It also serves as a signpost for organizing automated object identification, which is essential for surveying and three-dimensional map creation.
Photogrammetry and LiDAR are two popular technologies used in remote sensing. Each is used to accomplish specific ends, and each comes with its own strengths and limitations.
Photogrammetry uses ultra high resolution aerial images to produce actionable data for GIS mapping systems.
When mounted on airplanes, helicopters, or UAV drones, photogrammetric technology produces dynamic surveying data that can be transformed into a fully-measurable 3D plat map with photo-quality imagery.
These composite landscapes can be used to power environmental research, perform surveillance, and feed predictive analytics systems.
LiDAR uses laser-targeted distance measurement to create a detailed point-by-point map of an object’s position in space.
Inspired by sonar and echolocation, this technology is highly versatile and has been used to power everything from automated driving software to augmented reality to advanced surveying.
This remote sensing method is commonly used to examine large land parcels for structure, density, and vegetation.
LiDAR and photogrammetry are highly accurate methods for surveying buildings, infrastructure, and large swaths of land. What makes each unique?
Photogrammetry uses positional measurements on objects in aerial photographs to produce surveyor-quality distance assessments.
This method is affordable, and cameras are easy to mount on low-cost UAV technology, which is ideal for generating a lot of data or performing surveillance on a budget.
LiDAR collects more detailed measurements than photography, in part because it uses physical measurement techniques to map distances.
It’s also considerably more expensive to set up and calibrate, and lacks a photographic element on its own that is vital for many studies.
Both LiDAR and photography systems for photogrammetry can be mounted on small aircraft or unmanned UAV drones, making them especially useful in situations where climate, remoteness, or the magnitude of a project make manual surveying and documentation resource prohibitive.
A full overview of remote sensing in various fields:
Aerial photography has been used for some time in the oil and gas industries, mostly to survey large areas for pipeline construction and inspection.
In recent years, remote sensing and AI have combined to streamline essential monitoring by automatically identifying damage and leaks to minimize impact and accelerate remediation.
Remote sensing allows farmers to assess biomass of their crops by estimating volume and identifying key factors like erosion, drought stress, pests, and disease that impact overall yields. This data can be used to create detailed production forecasting.
Farmers can also use agricultural monitoring remote sensing to track changes in ecosystems, provide verification for crop insurance, and support research efforts.
Water and energy projects are undertakings of massive scale that are usually situated in remote settings. Surveying property, monitoring equipment for fire risk, and performing surveillance on vital infrastructure are all full-time tasks.
UAV remote sensing can be used to track erosion and vegetation growth around infrastructure, track damage and land changes, prevent theft, and more.
Electrical and telecom maintenance is one of the most dangerous jobs in the U.S.
UAV photogrammetry can inspect cell towers and power lines without putting workers in harm’s way. With remote sensing data, workers can prepare for maintenance tasks with detailed repair plans to minimize unnecessary climbs.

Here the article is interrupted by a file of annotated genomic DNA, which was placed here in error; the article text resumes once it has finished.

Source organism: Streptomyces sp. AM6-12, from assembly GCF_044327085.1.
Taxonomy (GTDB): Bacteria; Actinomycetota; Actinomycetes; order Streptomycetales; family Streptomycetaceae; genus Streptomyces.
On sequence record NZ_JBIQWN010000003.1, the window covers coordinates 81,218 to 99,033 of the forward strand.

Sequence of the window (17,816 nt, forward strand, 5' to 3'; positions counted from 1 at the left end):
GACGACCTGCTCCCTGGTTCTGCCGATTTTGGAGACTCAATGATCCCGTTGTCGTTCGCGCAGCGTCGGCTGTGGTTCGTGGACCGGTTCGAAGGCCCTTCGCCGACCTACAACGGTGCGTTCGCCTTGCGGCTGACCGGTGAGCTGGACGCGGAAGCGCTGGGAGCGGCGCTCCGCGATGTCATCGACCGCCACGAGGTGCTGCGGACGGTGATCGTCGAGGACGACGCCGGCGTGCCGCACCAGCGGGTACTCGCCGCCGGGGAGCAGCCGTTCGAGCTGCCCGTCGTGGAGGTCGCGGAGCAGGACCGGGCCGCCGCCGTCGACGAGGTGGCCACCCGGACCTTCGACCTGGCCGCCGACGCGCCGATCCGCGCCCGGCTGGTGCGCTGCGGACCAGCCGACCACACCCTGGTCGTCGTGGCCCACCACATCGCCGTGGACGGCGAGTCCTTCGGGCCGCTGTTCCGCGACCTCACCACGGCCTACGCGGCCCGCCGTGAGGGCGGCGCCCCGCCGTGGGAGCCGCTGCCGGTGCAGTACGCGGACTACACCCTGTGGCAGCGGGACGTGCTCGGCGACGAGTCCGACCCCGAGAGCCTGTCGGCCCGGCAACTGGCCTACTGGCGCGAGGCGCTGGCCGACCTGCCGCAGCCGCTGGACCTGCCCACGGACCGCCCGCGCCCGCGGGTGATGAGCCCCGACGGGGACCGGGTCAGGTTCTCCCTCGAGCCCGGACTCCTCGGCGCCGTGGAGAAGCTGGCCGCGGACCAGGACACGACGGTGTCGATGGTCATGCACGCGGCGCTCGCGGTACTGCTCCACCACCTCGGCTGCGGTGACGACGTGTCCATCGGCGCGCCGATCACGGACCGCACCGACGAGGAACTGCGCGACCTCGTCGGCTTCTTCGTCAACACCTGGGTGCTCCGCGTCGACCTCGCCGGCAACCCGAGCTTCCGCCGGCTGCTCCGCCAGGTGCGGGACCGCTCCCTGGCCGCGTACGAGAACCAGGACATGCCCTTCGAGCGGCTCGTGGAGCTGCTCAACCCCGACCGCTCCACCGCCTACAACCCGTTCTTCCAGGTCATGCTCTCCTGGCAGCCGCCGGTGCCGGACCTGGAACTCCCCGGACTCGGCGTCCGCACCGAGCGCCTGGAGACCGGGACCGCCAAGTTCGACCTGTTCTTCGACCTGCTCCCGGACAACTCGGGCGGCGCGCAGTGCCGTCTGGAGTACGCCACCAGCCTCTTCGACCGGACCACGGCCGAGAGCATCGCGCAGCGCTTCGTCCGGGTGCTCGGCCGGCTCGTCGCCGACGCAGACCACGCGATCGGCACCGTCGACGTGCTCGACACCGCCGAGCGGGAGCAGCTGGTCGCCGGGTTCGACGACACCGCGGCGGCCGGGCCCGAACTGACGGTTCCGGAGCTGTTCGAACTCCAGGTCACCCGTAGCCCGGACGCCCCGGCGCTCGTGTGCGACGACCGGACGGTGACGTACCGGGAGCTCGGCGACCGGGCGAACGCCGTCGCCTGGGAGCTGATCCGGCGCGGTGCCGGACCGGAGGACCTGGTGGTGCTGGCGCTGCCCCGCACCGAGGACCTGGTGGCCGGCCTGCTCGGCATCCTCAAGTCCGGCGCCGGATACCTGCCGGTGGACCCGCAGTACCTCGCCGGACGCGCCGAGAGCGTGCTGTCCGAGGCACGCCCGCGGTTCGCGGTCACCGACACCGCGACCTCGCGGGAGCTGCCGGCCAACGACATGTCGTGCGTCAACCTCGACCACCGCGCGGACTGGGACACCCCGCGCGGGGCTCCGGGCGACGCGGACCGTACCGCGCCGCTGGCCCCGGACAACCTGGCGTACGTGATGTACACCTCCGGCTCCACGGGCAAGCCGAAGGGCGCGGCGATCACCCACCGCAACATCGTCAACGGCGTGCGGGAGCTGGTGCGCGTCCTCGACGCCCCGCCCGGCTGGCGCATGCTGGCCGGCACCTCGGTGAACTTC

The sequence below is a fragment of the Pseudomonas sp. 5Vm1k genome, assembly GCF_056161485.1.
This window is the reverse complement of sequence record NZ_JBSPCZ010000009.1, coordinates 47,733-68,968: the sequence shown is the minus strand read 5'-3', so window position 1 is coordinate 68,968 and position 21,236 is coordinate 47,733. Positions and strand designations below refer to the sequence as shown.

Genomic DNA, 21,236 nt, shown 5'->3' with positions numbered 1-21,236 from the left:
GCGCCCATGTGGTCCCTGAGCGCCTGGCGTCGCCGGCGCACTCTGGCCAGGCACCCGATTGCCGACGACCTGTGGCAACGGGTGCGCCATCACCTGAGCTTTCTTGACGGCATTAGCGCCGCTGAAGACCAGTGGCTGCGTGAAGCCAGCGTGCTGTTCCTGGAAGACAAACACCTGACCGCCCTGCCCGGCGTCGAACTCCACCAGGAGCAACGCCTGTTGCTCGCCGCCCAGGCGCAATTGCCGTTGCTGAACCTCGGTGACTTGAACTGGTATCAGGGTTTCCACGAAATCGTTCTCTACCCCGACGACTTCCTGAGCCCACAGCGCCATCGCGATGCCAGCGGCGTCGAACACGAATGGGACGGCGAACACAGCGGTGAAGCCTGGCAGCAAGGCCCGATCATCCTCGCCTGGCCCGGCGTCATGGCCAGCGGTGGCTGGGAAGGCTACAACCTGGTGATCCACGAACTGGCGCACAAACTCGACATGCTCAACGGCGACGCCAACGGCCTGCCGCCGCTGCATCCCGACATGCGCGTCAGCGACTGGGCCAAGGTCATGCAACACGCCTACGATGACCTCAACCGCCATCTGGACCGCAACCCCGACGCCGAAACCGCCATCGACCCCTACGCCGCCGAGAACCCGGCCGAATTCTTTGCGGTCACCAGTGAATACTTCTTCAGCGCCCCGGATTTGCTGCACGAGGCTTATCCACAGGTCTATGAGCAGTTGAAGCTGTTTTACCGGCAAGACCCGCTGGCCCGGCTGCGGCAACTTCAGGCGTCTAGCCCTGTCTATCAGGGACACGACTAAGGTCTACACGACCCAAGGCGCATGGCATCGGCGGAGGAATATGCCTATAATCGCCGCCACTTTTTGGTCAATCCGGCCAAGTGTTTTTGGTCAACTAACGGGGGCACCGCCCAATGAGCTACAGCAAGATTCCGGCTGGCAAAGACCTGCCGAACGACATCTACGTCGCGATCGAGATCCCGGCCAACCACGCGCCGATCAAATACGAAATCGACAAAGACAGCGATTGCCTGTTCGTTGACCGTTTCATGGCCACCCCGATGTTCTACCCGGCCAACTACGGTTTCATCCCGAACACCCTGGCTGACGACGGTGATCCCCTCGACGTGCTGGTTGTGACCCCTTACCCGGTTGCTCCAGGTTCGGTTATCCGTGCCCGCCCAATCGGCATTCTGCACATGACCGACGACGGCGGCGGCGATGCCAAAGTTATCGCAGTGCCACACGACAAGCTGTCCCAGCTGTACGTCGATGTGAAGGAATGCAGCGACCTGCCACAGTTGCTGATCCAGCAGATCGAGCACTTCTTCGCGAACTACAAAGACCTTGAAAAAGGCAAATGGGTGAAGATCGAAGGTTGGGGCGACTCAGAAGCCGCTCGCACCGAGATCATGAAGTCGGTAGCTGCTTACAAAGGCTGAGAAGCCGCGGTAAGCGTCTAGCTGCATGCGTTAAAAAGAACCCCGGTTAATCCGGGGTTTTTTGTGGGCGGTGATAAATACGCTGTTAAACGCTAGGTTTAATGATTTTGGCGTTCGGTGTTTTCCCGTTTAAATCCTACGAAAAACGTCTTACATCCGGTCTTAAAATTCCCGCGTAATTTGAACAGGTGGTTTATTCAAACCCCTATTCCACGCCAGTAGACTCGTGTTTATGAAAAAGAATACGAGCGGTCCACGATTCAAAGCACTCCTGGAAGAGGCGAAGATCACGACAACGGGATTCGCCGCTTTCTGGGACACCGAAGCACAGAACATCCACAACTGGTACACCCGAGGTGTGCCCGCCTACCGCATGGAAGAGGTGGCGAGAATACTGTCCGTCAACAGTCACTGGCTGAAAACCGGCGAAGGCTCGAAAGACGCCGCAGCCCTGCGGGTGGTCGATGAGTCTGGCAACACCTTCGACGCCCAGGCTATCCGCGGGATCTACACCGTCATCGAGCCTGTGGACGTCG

Photo documentation is a budding industry driven by the need for construction accountability.
UAV imagery processed using photogrammetry is a valuable tool for accurately measuring distance, elevation, and volume on site, especially for earthworks projects that are notoriously difficult to track and document.
Disaster response and documentation of land changes, pest infestations, and invasive plant growth are emerging uses for remote sensing technology.
UAV technology can also aid in public safety by tracking invasive weeds around potential ignition sources to monitor wildfire risk, providing first responders with a view of on-the-ground conditions after a tornado or hurricane, and more.
Remote sensing technology has long been on the cutting edge of engineering and research. Now, it’s evolving to make data-tested predictions on a local scale, create business results, and empower decision makers with insight into natural cycles and human behaviors.
Artificial intelligence is already used regularly in remote sensing data analysis to pinpoint objects as reference points for identification and measurement. AI allows researchers to turn raw data and images into interactive 3D maps, environmental analyses, and surveys without spending hundreds of worker hours doing so.
Predictive analysis is the next frontier for remote sensing. This technology uses machine learning to build data-based scenarios from remote sensing image processing data. These real-world outcomes are tested in hundreds or thousands of iterations by AI automation to establish accurate, reliable patterns. The results can be used in numerous use cases, including:
While this kind of predictive capability has existed for institutional players for a few years now, the expansion of UAV technology and advanced GIS mapping make it possible for local governments, smaller companies, and other organizations to access valuable insights like these for themselves.
Already, local studies on flood plains are being deployed by first responders and community leaders in Senegal to mitigate the impact of seasonal weather cycles.
When it comes time to use advanced mapping techniques in the field, you want a partner with the right experience for the job. Mapware has the expertise to create value for you and your customers by deploying the right remote sensing solution for the job.
The new Mapware photogrammetry software is best-in-breed, AI-powered GIS software designed to process remote sensing data sets with more precision than ever before.
No matter whether you want to map a single building project, a half dozen cell towers, or a whole pipeline system, this software is designed to create bigger, more interactive 3D maps that are fully cloud accessible. That means the freedom of remote access from anywhere with an internet connection.
Mapware is an indispensable asset for researchers, engineers, and project managers in a number of industries. What can we do for you?